ACL injuries, Cause for Concern?
Several years ago a torn anterior cruciate ligament would spell doom for just about any athlete, but thanks to recent advancements in modern medicine it usually costs the sufferer six to nine months rather than a career. With the recent news about sophomore linebacker Michael Mauti possibly tearing his ACL and likely missing all of the 2009 season, another Nittany Lion and particularly a linebacker, has gone down with an injury that has become all to common in Happy Valley.
Thinking back through the recent slew of stand out Penn State linebackers, all of them have had some form of a torn ACL or partial tear during their time in college or shortly there after. Paul Posluszny in the 2006 Orange Bowl exited the game after suffering a partial tear from a helmet to knee hit from Florida State running back Lorenzo Booker, leading to off-season rehab before his senior season. Dan Connor, after leaving Penn State unscathed, missed out on his rookie season in the NFL after he tore his ACL during a Carolina Panthers game while playing on special teams.
And just over a year ago, the next in line to take over the all-time tackles lead at PSU, Sean Lee suffered a similar injury during spring practice and was forced to sit out all of the 2008 season. Add to that DE/LB Jerome Hayes who has torn the ACL in each knee during the previous two years as well as DE Pete Massarro and you have a series of Lions all being afflicted with the same ailment.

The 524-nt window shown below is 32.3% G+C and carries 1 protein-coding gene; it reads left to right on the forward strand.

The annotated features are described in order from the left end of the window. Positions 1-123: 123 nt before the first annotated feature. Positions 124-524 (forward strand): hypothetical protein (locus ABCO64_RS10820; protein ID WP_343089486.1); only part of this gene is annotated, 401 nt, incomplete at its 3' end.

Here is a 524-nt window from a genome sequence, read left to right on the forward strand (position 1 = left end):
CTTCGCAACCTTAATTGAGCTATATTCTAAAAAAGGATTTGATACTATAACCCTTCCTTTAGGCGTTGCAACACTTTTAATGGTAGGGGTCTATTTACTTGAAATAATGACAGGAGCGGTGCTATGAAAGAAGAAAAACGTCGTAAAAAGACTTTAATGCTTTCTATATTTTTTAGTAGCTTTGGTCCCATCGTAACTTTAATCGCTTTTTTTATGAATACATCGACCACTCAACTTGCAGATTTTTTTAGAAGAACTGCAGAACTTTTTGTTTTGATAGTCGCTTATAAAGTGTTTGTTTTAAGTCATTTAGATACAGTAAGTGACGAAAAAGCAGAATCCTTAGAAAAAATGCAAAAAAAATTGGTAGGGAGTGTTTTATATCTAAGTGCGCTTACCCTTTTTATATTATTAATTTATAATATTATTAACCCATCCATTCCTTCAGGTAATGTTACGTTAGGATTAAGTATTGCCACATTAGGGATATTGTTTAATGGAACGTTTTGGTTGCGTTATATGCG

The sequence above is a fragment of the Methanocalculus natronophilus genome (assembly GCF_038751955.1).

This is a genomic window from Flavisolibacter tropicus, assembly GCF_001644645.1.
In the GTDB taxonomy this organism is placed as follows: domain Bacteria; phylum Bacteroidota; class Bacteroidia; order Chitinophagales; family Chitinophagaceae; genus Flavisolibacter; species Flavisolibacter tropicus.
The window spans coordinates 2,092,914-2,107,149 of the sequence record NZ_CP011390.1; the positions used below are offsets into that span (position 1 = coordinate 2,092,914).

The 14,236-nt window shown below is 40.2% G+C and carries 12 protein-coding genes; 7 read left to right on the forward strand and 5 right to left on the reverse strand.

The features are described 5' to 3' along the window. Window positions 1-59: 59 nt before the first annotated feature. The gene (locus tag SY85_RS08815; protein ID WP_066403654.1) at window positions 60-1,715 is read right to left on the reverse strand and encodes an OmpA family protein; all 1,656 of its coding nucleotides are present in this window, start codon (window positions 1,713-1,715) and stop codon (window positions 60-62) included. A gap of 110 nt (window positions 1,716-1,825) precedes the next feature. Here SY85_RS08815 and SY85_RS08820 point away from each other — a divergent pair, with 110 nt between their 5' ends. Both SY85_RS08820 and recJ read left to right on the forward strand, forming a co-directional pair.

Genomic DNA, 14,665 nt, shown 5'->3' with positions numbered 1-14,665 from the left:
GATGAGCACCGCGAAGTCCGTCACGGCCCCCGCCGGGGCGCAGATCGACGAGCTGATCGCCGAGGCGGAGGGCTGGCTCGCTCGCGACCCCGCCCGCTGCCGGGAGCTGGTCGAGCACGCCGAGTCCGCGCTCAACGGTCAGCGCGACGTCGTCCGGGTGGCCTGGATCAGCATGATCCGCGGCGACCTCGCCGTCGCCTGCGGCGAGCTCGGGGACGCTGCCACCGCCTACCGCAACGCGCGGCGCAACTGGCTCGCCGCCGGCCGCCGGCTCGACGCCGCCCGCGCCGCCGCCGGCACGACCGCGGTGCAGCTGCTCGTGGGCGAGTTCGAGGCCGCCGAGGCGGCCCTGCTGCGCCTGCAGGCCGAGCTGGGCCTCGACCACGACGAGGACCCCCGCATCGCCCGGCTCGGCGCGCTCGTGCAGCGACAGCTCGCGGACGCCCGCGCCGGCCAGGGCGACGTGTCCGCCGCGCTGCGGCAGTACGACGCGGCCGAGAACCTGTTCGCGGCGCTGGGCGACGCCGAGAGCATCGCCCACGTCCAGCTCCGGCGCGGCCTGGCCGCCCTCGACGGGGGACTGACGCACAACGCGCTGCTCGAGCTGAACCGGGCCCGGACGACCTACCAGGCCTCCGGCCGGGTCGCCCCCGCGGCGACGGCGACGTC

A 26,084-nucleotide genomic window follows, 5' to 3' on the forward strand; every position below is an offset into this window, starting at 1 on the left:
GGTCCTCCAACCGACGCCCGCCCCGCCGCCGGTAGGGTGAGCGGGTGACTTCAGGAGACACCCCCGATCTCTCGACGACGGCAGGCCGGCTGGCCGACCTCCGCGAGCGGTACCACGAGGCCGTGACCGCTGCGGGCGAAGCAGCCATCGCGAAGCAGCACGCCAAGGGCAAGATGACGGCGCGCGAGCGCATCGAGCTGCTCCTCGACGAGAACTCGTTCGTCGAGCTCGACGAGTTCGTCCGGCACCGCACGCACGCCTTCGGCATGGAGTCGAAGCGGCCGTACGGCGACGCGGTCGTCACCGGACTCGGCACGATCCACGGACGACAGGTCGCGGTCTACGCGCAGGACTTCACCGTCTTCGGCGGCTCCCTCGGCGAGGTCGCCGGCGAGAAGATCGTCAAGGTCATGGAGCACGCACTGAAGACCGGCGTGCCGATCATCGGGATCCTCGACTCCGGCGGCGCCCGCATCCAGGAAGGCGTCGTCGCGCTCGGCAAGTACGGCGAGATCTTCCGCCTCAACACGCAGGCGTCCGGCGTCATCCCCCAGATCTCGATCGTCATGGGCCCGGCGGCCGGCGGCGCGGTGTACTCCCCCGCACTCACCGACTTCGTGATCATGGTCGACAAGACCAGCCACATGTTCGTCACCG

The question then becomes is Penn State doing enough to prevent injuries which have become commonplace in college football? Given both the track record of team orthopaedic surgeon Wayne Sebastianelli as well as several opinions he has offered on the subject, it is clear that the Nittany Lions have taken measures to prevent these type of injuries. Plus add to that the remarkable recovery of his patients, who have returned to the game without missing a beat during the past few seasons and confidence must be given to Dr. Sebastianelli.
Next would be concerns over off-season practices and scrimmages, which often lead to tears as well as various other injuries. Cutting down on the number scrimmages or number of drills would certainly lessen the injuries, however it would also have the anticipated effect of a less prepared football team once the fall arrives.
It only seems logical to chalk up the various torn ACLs that have become rampant at Linebacker U to bad luck, moving forward with the hope that more players are not afflicted in the seasons to come.
As for the situation in 2009, the Nittany Lions should be able to handle the loss of Mauti as the linebacker unit may be one of the deepest in college football. Consider the fact that if Mauti were healthy and did earn the starting nod as some projected, then the bench would consist of former starter Josh Hull, promising junior Bani Gbadyu, special teams beast Nathan Stupar and a string of highly touted recruits anxious to get on the field. Considering Mauti will likely miss time, the Lions will now open with a linebacking corps that will consist of two All-American candidates and one former walk-on turned starter.